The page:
When you drive around town, you most likely see plenty of signs attracting prospects to a new neighborhood or community. We certainly have a ton of these in Raleigh, as more real estate opportunities pop up here more than most places in the country.
Some of these real estate marketing signs are beautifully done – strategic, on-brand, clear. Others are the opposite – hard-to-read, confusing, muddled. Some neighborhoods fail to sell because of a poor first impression and, in part, due to a failed branding strategy. After all, if you have someone who is actively looking for a new home, they are probably considering several prospects, so your neighborhood must be memorable (in a good way!) to stay in the forefront of their mind.
We spoke with our creative team to learn more about what makes an effective signage program and what should be present. Here are our takeaways.
What is a Signage Guideline?
Before you learn how to make a useful signage guideline document, you should understand this type of tool. This guide is a catalog of signs that have been designed specifically for your neighborhood and its offerings. This document should outline all options in a collection or specific phase. Upon completion, it will be a go-to resource for sizes, colors, styles and information. Vendors often refer to these guidelines so they can better manufacture signs.
How to Make a Good Guide
Before a conversation about sign guidelines even happens, you should have developed all of the creative strategy and brand messaging for your neighborhood. This strategy and messaging will be at the core of your guideline, its driving force. From brand logo, tagline, tone, typography to a defined color palette, Able&Co. works with our clients to ensure creativity, consistency and efficiency are drilled into your brand from the first step. These early steps are crucial and make an impact on everything that follows.
The Guide Before the Guide
When you’re starting to define logos, taglines and everything that makes your brand identity, a design guide will help you keep everything in order and cohesive. Reynee just published an insightful article that can help you understand what type of guide you need in these early steps – is it for designers? Developers? Another agency? It really boils down to your audience, what level of knowledge they possess and what role they will fill.
Bringing Branding to Life
After we help our real estate clients develop their design guides and unique branding, it’s time to gather important information to determine what signs are necessary. We often survey the land around the neighborhood and talk with our clients about where signs would eventually go. Additionally, we talk about the client’s goals, time frames and general operational standpoint so we can have a good idea of which sign strategies would work and which wouldn’t. The most important part is to define directions, labels, products, pricing and amenities so we can start conceptualizing.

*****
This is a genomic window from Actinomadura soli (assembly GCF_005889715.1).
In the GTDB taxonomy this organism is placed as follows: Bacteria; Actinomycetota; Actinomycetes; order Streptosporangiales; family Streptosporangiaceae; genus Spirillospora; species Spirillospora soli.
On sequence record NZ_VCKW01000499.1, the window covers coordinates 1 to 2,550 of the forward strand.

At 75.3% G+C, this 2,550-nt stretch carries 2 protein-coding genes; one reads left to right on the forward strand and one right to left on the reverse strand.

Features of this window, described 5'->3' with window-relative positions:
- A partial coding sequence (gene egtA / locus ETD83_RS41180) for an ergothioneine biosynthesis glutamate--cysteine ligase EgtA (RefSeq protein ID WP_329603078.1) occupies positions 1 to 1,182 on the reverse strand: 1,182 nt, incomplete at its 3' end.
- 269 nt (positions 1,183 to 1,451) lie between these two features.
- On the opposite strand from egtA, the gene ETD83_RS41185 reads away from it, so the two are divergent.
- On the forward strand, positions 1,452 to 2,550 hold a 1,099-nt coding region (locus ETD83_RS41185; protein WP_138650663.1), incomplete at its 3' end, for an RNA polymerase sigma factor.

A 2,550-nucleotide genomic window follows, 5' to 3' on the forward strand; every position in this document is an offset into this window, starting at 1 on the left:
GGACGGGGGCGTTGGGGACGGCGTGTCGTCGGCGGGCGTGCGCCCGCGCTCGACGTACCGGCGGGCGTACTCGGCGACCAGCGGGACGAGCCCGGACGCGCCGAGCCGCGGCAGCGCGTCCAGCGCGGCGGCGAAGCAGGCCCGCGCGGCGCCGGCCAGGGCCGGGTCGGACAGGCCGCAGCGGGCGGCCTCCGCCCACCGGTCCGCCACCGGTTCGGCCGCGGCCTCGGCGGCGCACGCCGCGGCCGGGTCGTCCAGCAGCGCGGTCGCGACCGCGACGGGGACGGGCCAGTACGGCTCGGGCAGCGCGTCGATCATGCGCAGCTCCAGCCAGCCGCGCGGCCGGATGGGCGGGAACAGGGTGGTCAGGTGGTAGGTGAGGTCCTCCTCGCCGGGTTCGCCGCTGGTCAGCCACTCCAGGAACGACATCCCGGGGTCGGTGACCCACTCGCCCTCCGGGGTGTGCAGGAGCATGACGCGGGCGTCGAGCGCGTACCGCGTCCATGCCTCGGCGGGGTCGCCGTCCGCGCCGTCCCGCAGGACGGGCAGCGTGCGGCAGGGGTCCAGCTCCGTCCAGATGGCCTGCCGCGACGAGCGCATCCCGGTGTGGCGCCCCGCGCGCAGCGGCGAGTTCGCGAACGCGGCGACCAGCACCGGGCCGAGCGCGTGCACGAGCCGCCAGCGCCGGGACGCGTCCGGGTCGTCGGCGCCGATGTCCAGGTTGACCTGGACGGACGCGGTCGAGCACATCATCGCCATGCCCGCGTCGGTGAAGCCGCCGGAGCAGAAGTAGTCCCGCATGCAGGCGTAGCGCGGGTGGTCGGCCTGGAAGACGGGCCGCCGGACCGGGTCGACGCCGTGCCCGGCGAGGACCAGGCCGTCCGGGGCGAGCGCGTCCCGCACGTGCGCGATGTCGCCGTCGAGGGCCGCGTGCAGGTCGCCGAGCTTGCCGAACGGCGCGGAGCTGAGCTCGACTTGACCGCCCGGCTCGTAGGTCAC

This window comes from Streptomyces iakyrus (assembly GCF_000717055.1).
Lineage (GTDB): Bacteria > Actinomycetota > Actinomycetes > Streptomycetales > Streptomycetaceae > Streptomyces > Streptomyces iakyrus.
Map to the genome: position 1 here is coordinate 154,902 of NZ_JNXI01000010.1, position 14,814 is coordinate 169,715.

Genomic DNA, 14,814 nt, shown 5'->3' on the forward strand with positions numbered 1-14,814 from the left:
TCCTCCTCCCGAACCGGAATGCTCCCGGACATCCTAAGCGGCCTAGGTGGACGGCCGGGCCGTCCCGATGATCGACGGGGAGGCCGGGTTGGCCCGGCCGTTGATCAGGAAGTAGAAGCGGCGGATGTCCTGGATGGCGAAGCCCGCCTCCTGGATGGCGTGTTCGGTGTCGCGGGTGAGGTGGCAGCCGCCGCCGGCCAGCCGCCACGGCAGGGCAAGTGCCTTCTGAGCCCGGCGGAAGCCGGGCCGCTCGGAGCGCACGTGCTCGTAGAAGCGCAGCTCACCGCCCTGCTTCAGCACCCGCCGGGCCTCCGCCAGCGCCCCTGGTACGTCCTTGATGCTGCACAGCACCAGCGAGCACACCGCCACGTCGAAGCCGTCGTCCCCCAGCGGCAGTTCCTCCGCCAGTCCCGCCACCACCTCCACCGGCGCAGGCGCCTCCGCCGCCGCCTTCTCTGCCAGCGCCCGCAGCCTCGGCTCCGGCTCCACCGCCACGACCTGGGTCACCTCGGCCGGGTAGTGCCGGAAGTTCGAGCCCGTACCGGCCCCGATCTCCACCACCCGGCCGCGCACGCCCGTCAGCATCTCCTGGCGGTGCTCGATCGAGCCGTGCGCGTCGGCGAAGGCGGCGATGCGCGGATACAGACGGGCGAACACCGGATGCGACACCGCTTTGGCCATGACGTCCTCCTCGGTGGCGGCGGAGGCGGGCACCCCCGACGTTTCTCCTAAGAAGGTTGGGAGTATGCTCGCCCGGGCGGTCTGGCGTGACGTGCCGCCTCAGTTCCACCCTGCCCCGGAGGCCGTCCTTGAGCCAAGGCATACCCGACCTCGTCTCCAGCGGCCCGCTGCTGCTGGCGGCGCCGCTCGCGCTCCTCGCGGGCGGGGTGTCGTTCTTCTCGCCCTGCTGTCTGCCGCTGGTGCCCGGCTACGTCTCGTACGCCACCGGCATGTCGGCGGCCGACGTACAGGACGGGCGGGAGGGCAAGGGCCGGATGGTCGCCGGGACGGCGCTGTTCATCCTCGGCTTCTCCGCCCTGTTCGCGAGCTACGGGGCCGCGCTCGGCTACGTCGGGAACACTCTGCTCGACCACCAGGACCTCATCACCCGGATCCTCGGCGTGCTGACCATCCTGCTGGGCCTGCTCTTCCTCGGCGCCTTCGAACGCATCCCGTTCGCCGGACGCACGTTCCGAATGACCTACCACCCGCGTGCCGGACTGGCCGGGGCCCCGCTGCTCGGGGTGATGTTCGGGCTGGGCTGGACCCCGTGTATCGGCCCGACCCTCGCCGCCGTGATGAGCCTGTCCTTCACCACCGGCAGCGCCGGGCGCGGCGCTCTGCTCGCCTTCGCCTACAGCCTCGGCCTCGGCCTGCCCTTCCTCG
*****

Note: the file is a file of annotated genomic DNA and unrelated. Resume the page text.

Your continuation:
Communicate with Your Sign Manufacturing Vendor
During this time, schedule a meeting with your selected vendor. Find out their installation process, what materials they typically use and what information they require to get the job done. Some things worth asking about are their preferred file type, color mode and crop marks. Remember, everybody wants the project to go smoothly, so communication is key to success.
A Good Scaling System and Measurements
In real estate, it’s all about location. Yet with signage guidelines, it’s all about specs. Once you have all your information, it’s time to begin the sign guidance buildout. This stage has many facets and components, but perhaps the most important of all is the measurements. When it comes to signage, numbers matter in a big way. At the design stage, dimensions, spacing and size should all be factored into your signs and then accurately defined in the guidelines document. Below is an example we did for a new-home community in Zebulon, NC.
The scaling, measurements and dimensions have been well-documented, allowing vendors to have a clear idea of what they are dealing with during fabrication and installation.
Consistency is Key
If you are using em-dashes, use them throughout the entire document. If you are using a specific font and color size, make sure you use those consistently. This is a technical manual, so everything should be in proper order and concise. After all, each character or distinction could mean a totally different thing!
Palettes and Fonts for Clarity
This document is all about supplying the necessary information to vendors. As a result, color palettes and font families will help those who are fabricating these files stay on-point. Here are some examples below:
Only Show What’s Needed Now
If you are creating a document for one specific phase of your neighborhood’s rollout, do not include the signs for the following phases. Keep things simple by only focusing on the signs that would be needed at the time. For example, if you only have townhomes planned for your second phase, keep those signs out of the guidelines until it’s time. This will help keep things simplified for those looking at real estate opportunities in your area.
We Saw the Sign!
We have been creating signage guidelines for years for real estate clients all across the country. If you’re interested in learning more, contact us! We would love to show you what we’ve done in the past and can do for your brand.